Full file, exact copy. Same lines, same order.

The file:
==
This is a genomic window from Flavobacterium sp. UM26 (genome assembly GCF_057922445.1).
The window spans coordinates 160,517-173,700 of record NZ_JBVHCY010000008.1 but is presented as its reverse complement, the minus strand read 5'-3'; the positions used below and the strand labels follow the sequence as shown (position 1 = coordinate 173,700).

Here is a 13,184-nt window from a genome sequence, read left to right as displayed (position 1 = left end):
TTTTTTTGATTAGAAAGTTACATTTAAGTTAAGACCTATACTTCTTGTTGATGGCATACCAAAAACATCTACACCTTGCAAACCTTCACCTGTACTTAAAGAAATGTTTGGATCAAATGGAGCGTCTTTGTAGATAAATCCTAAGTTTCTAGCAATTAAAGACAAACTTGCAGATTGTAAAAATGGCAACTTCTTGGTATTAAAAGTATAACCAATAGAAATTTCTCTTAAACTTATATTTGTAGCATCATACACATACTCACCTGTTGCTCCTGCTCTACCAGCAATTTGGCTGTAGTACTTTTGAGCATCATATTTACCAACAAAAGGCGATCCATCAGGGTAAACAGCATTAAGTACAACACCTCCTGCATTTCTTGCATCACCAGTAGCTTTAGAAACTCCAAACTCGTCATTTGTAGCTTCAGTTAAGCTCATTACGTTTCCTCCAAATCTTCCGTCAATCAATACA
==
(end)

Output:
This is a genomic window from Flavobacterium sp. UM26 (genome assembly GCF_057922445.1).
The window spans coordinates 160,517-173,700 of record NZ_JBVHCY010000008.1 but is presented as its reverse complement, the minus strand read 5'-3'; the positions used below and the strand labels follow the sequence as shown (position 1 = coordinate 173,700).

Here is a 13,184-nt window from a genome sequence, read left to right as displayed (position 1 = left end):
TTTTTTTGATTAGAAAGTTACATTTAAGTTAAGACCTATACTTCTTGTTGATGGCATACCAAAAACATCTACACCTTGCAAACCTTCACCTGTACTTAAAGAAATGTTTGGATCAAATGGAGCGTCTTTGTAGATAAATCCTAAGTTTCTAGCAATTAAAGACAAACTTGCAGATTGTAAAAATGGCAACTTCTTGGTATTAAAAGTATAACCAATAGAAATTTCTCTTAAACTTATATTTGTAGCATCATACACATACTCACCTGTTGCTCCTGCTCTACCAGCAATTTGGCTGTAGTACTTTTGAGCATCATATTTACCAACAAAAGGCGATCCATCAGGGTAAACAGCATTAAGTACAACACCTCCTGCATTTCTTGCATCACCAGTAGCTTTAGAAACTCCAAACTCGTCATTTGTAGCTTCAGTTAAGCTCATTACGTTTCCTCCAAATCTTCCGTCAATCAATACA